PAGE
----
State highways in California
The state highway system of the U. S. state of California is a network of highways that are owned and maintained by the Highway Division of the California Department of Transportation. Each highway is assigned a Route number in the Streets and Highways Code. Most of these are numbered in a statewide system, are known as State Route X. United States Numbered Highways are labeled US X, Interstate Highways are Interstate X. Under the code, the state assigns a unique Route X to each highway, does not differentiate between state, US, or Interstate highways; the California Highway Patrol is tasked with patrolling all state highways to enforce traffic laws. California's highway system is governed pursuant to Division 1 of the California Streets and Highways Code. Since July 1 of 1964, the majority of legislative route numbers, those defined in the Streets and Highways Code, match the sign route numbers. For example, Interstate 5 is listed as "Route 5" in the code. On the other hand, some short routes are instead signed as parts of other routes — for instance, Route 112 and Route 260 are signed as part of the longer State Route 61, Route 51 is part of Interstate 80 Business.
Concurrences are not explicitly codified in the Streets and Highways Code. The state may turn them over to local control. If the relinquished segment is in the middle of the highway's route, the local jurisdiction is required to install and maintain signs directing drivers to the continuation of that highway; the state may delete a highway and turn over an entire state route to local control. Business routes are not maintained by the state unless they are assigned legislative route numbers. A few routes or sections of routes are considered unrelinquished - a new alignment has been built, or the legislative definition has changed to omit the section, but the state still maintains the roadway — and are Route XU. There are two such unrelinqushed routes, with State Route 14U, an old alignment of State Route 14, as the most recent example of such, where the process to relinquish 14U started on January 1 of 2018, along with State Route 103U being the other unrelinquished route within the system; some new alignments are considered supplemental and have a suffix of S.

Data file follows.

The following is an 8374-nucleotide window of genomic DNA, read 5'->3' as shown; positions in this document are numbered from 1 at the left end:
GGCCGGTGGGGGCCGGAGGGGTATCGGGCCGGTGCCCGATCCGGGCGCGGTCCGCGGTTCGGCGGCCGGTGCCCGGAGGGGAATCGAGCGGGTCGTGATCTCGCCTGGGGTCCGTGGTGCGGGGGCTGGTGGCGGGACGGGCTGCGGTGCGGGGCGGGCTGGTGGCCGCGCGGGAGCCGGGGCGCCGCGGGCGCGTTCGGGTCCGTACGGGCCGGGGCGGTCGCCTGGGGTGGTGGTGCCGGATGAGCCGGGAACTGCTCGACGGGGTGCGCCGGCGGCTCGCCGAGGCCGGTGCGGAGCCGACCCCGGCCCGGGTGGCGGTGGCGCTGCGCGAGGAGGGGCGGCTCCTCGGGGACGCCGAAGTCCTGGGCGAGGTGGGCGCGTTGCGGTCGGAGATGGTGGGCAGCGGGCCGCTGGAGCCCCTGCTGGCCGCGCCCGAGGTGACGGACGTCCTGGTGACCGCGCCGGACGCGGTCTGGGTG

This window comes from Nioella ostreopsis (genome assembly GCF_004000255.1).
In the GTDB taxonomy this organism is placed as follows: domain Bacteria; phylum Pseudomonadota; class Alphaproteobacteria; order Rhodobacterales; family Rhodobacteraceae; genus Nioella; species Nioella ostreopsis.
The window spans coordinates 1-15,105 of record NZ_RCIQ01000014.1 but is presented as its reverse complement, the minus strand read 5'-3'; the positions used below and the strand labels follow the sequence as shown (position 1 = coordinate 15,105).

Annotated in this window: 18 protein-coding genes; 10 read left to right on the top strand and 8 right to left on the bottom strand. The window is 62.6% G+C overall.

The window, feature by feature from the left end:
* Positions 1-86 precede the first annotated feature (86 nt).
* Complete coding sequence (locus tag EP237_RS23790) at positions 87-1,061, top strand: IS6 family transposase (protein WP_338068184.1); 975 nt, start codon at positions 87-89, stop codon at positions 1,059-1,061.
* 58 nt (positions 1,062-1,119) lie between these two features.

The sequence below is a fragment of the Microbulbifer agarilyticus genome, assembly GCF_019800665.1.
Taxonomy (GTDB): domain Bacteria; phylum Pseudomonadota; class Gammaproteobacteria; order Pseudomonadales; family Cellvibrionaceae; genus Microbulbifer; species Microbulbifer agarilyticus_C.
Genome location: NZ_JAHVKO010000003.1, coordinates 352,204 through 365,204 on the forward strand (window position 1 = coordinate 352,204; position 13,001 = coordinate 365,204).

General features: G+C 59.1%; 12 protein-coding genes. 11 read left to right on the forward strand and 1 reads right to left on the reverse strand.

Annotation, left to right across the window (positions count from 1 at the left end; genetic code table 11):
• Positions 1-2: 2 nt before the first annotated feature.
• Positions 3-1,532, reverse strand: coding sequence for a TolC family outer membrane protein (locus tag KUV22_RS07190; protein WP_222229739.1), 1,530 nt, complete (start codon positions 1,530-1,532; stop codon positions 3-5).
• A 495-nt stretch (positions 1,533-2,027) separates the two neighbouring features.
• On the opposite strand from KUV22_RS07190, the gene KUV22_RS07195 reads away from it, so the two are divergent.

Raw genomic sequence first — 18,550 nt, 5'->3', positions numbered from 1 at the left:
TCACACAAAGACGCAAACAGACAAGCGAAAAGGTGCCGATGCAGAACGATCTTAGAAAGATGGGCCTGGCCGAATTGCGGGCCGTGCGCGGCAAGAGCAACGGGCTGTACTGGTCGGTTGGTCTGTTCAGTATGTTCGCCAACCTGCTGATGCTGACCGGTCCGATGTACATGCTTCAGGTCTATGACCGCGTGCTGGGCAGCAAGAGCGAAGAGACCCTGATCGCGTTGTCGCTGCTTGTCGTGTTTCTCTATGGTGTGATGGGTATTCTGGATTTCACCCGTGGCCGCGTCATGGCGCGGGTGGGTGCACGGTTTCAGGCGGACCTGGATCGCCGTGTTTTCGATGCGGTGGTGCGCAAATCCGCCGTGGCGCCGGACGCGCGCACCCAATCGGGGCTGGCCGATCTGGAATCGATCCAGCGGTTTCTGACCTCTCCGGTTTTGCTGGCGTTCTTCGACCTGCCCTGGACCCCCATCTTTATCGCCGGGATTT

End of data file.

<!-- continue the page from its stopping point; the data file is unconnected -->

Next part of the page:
Both types of suffixed routes are considered spurs. Current or former unsigned suffixed routes include State Route 156U, signed as State Route 156 Business through Hollister, State Route 180S, the freeway replacement for State Route 180 in Fresno; the first legislative routes were defined by the State Highway Bond Act in 1909, passed by the California State Legislature and signed by Governor James Gillett. These, extensions to the system, were numbered sequentially. No signs were erected for these routes; the United States Numbered Highways were assigned by the American Association of State Highway Officials in November 1926, but posting did not begin in California until January 1928. These were assigned to some of the main legislative routes in California. Signs were posted by the Automobile Club of Southern California and California State Automobile Association, active in signing national auto trails and local roads since the mid-1900s. In 1934, after the major expansion of the state highway system in 1933 by the California Legislature, California sign route numbers were assigned by the California Division of Highways.